Michael Rank and Stag – Mermaids
Michael Rank still sees the world through Stones-colored glasses but on his third record with Stag he continues his shift to a folkier acoustic less rocking more organic sound. On Mermaids Rank’s rough-hewn vocals are complemented by Emily Frantz’s sweet harmonies (Mandolin Orange) and John Teer’s fiddle (Chatham County Line) to deliver another album of cathartic songs addressing a broken heart and a damaged relationship in a style best described as alternative Appalachian. Breaking his recent tradition of Valentine’s Day releases with KIN (2/14/12) and In The Weeds(2/14/13) Rank and company released Mermaids on October 1st of this year to wrap up the unofficial trilogy a few months early. With In The Weeds and Mermaids, Rank has released two of my favorite discs of 2013 and continues his evolution/maturation into a singer/songwriter worthy of a much larger audience. If you’re near Chapel Hill, NC check out the no cover album release party at The Kraken on Saturday November 2nd.
HB-You’ve put out three excellent discs in a little over a year and a half. Could you talk about the recording process from start to finish?
MR-Man, I’m a creature of habit and I dig repetition so all three albums were done exactly the same. I start with recording all my vocals and guitars at home on an old Tascam 8-track cassette recorder I’ve been using for close to thirty years now with a mic I bought at some Radio Shack also thirty years ago. I then dump all my tracks onto an external hard drive and hit the road. All the drums get recorded by Rick Miller (Southern Culture On The Skids) at his studio, Kudzu Ranch. It’s a cinder block building and the drums sound fucking awesome. Then all the other instruments are tracked at Jesse Huebner’s (Patty Hurst Shifter, Small Ponds) home studio in Pittsboro, NC. I do all the track comping with Mister John Plymale and then I mix at John’s Studio in Durham, NC, called Overdub Lane. Mastering is done with Dave Harris at Studio B Mastering in Charlotte, NC. The thing I dig so much about using the same players and engineers is the process gets real refined and everyone knows what I’m looking for. More or less!!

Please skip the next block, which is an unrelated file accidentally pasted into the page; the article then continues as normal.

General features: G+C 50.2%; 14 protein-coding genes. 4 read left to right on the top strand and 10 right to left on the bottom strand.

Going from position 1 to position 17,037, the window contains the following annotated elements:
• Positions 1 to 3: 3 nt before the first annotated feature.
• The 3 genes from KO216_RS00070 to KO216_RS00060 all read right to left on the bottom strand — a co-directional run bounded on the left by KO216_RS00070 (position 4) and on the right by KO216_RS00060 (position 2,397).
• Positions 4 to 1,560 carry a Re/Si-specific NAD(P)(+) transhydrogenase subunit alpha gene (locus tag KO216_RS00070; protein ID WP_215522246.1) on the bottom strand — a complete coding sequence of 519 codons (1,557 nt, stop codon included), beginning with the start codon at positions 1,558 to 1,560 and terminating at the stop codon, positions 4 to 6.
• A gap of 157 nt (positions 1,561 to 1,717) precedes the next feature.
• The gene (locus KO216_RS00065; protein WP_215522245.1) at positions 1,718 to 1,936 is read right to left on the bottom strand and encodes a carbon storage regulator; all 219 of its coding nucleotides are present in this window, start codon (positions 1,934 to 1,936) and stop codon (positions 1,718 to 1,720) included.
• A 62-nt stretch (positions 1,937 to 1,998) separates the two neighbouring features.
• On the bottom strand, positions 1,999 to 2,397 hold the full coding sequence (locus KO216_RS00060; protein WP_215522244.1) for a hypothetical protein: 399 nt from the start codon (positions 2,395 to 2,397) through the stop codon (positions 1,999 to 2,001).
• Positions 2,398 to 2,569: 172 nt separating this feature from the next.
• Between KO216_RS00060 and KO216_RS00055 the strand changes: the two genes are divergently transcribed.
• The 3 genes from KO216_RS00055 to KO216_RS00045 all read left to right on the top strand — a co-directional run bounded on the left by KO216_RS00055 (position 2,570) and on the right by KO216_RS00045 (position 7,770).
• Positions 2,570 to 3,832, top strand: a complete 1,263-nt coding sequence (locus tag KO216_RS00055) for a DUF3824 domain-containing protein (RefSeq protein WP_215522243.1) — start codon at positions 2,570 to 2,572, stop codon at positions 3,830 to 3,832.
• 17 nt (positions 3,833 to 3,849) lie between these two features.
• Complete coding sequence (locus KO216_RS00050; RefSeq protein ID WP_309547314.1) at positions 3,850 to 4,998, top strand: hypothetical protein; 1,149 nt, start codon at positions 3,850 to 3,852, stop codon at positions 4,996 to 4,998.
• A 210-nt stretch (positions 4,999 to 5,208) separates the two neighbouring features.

HB-I enjoy listening to your weekly radio show “The Dust Hand Sessions”on WCOM. It must be fun to step back and be a fan. How did that come about?
MR-I was performing on a show at WCOM promoting my album, “In the Weeds”, and the DJ did a public service announcement discussing different positions available at the station and it just kinda planted itself in my head. Got out of bed in the middle of the night and started filling out the online paperwork to submit for your own show. It was a process. But it all eventually worked out and now every Friday morning i get to go play shit I really dig. It’s harder than I would have thought finding the tunes every week for an extended bunch of shows. We are now at 30 shows. But I’ve discovered and gotten turned-on to so much great fucking music along the way. Which is obviously the whole fucking point. But I need folks to send me their CD’s for submission!! Send your tunes to: